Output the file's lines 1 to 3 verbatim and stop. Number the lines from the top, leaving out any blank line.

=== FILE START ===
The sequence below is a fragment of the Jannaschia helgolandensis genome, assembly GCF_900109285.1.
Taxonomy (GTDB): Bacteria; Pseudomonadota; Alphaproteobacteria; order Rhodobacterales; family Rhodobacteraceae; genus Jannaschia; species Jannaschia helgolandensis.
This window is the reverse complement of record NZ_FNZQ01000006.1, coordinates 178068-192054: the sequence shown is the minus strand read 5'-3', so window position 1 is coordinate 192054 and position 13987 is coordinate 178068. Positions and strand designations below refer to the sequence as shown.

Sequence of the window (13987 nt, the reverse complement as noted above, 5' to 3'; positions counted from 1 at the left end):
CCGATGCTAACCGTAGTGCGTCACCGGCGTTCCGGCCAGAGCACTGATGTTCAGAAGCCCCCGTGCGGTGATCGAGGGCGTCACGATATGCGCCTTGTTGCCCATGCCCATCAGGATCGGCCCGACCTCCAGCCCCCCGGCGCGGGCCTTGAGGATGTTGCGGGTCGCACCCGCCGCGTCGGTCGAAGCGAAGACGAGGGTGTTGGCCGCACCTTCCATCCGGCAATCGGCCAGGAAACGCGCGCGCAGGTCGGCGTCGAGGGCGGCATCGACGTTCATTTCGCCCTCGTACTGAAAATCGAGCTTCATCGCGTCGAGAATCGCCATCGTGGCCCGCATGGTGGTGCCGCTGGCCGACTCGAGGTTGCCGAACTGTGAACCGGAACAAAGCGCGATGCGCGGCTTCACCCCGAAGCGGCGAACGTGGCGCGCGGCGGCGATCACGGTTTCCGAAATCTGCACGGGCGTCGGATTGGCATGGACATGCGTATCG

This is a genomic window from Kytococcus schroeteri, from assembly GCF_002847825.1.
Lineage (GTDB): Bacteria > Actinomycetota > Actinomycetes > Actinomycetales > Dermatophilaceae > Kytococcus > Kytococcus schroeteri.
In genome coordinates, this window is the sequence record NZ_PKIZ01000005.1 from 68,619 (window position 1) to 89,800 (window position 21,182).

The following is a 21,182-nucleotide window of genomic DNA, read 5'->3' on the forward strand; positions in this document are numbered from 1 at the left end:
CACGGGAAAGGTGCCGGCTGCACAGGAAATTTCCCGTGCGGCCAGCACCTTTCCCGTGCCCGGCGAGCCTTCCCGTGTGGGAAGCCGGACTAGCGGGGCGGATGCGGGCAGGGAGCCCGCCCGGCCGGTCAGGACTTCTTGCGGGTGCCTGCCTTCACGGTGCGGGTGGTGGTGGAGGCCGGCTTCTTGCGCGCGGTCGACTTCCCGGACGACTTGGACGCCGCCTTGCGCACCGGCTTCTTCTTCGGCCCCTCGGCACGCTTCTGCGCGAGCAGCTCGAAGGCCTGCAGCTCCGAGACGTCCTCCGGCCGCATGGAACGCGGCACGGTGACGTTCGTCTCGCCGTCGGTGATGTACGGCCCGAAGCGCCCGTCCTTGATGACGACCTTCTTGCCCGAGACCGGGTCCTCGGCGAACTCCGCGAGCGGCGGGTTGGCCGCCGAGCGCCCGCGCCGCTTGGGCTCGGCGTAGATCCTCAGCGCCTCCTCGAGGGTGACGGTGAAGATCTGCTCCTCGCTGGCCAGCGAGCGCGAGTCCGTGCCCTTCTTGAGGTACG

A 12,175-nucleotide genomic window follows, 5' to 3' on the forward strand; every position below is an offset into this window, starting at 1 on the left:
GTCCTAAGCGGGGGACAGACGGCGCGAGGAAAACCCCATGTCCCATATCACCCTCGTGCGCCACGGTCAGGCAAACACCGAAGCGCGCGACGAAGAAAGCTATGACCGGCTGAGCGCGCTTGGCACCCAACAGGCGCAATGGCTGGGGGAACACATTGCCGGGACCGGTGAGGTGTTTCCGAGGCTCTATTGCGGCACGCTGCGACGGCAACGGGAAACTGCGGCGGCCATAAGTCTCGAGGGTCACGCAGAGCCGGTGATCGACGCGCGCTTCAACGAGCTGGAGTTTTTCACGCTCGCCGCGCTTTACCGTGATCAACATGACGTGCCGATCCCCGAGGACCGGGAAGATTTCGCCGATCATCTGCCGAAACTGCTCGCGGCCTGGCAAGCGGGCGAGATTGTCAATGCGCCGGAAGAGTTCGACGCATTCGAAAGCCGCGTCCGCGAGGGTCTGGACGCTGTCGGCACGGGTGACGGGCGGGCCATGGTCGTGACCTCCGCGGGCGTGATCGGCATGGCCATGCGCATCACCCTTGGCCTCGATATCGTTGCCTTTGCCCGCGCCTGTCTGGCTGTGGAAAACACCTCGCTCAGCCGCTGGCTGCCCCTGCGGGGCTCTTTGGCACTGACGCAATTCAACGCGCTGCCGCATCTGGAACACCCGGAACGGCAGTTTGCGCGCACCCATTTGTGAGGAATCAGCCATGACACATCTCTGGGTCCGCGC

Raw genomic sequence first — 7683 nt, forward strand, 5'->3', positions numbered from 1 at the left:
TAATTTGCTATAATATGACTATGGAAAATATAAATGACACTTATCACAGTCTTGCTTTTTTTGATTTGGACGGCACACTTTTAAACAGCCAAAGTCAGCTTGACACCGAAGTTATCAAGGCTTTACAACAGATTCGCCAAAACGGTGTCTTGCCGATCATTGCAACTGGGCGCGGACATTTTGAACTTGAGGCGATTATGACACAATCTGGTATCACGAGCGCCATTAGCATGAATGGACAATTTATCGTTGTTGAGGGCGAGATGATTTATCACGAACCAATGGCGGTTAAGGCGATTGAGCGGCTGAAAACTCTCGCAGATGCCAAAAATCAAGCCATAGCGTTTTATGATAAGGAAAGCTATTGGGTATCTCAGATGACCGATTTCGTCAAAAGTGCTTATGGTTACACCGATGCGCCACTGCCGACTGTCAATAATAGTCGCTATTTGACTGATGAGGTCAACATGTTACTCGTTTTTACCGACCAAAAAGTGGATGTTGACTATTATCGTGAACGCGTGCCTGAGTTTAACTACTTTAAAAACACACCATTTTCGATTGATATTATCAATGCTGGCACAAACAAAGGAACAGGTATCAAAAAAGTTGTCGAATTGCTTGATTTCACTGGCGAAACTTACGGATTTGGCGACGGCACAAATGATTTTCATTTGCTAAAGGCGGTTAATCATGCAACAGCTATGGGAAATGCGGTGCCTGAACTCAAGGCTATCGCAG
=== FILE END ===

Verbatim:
The sequence below is a fragment of the Jannaschia helgolandensis genome, assembly GCF_900109285.1.
Taxonomy (GTDB): Bacteria; Pseudomonadota; Alphaproteobacteria; order Rhodobacterales; family Rhodobacteraceae; genus Jannaschia; species Jannaschia helgolandensis.
This window is the reverse complement of record NZ_FNZQ01000006.1, coordinates 178068-192054: the sequence shown is the minus strand read 5'-3', so window position 1 is coordinate 192054 and position 13987 is coordinate 178068. Positions and strand designations below refer to the sequence as shown.